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Lenten Devotions from Fourth Presbyterian Church

Monday, November 30, 2020  

Today’s Scripture Reading  |  Mark 13:24–27

“But in those days, after that suffering,

the sun will be darkened,
and the moon will not give its light,
and the stars will be falling from heaven,
and the powers in the heavens will be shaken.

Then they will see ‘the Son of Man coming in clouds’ with great power and glory. Then he will send out the angels, and gather his elect from the four winds, from the ends of the earth to the ends of heaven. (NRSV)

Do you think about the “end times” much? I don’t.

Intellectually I know some stuff. I can point to the places in the Gospels (like this passage) and in Paul’s letters that show that the earliest Christians expected Jesus to return not just in their lifetimes but soon. I can trace the evolution of that thinking through the Christian scriptures. Back when I taught high school, I loved teaching about Advent, including a lesson on “Jesus of History, Mystery, and Majesty,” in which we thought about how the season asks us to remember Jesus coming into human history as an actual person, celebrate the myriad ways he is present with us now, and look forward to his coming in glory at the end of time.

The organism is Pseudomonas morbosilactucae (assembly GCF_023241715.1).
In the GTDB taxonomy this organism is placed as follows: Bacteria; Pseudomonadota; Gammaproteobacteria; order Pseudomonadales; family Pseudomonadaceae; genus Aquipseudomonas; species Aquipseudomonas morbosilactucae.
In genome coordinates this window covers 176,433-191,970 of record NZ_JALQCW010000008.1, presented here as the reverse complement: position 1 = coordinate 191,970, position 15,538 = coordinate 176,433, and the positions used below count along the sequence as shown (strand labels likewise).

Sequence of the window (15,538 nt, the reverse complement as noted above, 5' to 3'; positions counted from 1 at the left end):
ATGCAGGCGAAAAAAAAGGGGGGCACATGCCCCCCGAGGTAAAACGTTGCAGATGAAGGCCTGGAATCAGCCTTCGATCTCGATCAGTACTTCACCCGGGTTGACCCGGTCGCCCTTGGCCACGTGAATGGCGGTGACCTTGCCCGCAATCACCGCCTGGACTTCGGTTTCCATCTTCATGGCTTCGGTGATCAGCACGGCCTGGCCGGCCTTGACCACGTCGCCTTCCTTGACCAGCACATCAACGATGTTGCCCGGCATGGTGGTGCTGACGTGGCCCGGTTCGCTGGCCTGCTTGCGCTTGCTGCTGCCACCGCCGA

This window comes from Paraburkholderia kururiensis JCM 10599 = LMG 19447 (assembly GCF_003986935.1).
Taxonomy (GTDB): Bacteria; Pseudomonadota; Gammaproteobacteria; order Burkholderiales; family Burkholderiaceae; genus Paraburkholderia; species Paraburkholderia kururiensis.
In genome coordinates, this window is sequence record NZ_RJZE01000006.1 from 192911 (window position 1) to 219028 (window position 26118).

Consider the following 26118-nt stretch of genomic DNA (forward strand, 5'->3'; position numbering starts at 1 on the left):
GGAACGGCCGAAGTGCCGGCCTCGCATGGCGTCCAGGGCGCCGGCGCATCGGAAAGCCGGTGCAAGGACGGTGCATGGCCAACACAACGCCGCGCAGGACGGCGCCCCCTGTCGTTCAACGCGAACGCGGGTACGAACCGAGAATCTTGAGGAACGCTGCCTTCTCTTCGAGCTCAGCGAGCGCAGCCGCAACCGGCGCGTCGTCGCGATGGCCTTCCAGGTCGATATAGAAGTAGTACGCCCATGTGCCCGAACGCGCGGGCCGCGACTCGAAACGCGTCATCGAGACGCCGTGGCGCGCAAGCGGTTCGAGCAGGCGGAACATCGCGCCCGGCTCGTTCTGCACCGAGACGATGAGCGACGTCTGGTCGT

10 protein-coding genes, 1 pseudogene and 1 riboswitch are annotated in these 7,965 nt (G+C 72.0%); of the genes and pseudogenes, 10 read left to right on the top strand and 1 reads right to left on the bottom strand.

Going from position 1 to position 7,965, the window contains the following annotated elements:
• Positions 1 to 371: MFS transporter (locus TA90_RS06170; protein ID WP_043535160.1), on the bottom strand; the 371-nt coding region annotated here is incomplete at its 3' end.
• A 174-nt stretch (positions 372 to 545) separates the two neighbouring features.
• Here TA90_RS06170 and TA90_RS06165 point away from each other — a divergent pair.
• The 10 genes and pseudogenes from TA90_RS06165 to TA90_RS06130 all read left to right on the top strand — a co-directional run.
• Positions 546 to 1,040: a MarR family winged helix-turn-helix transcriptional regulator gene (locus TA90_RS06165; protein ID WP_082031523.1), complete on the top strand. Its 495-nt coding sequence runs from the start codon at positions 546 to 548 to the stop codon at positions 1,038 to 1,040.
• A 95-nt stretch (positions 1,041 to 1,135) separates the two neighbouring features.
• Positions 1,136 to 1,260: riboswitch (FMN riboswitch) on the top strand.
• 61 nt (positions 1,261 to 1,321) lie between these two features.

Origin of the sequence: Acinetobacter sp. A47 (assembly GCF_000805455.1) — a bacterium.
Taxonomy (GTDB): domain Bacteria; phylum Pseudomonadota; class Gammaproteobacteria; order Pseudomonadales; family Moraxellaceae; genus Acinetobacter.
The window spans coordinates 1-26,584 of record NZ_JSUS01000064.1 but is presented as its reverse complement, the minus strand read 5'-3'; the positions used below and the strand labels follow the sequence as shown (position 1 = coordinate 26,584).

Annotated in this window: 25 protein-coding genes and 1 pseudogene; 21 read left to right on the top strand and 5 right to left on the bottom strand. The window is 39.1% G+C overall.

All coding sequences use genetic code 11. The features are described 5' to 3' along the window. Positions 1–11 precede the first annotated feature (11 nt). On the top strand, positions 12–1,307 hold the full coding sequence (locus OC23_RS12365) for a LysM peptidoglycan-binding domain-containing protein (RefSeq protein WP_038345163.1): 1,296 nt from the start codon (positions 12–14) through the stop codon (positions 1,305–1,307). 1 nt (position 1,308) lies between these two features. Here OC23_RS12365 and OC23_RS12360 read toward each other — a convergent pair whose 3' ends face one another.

Spiritually, though, it’s a different story. When I really stop to think about it, that longing for Jesus that the first Christian communities experienced, the yearning that I (usually) sing about every year (“Come, Thou Long-Expected Jesus,” “Come, Desire of Nations, Come,” “The King Shall Come When Morning Dawns,” and yes, “O Come, O Come, Emmanuel”) is not a feeling I know very well or have spent much time cultivating.

Because my life is so good, I’m not sure that I do long for Jesus. Meaningful work, good health, security, far more materials goods than I need, the love of family and friends: these are blessings that can lull me into satisfaction and complacency. They can make me forgetful of all the people in the world who do not have enough of any of these.

Perhaps focusing on “Jesus of Majesty” is what Advent 2020 needs to be about for me: not in the sense of some grand, dramatic vision of this Marcan text but in the sense of actively waiting and working for that day when this world will be transformed. I need to fan the flames of desire in my soul: desire for the kingdom of perfect justice and mercy that Jesus will bring.

Come, Lord Jesus. Stir the embers of my soul, that your reign of love is my focus, goal, and deepest desire. Amen.

Written by Susan Quaintance, Director, Center for Life and Learning

Reflection and prayer © Fourth Presbyterian Church

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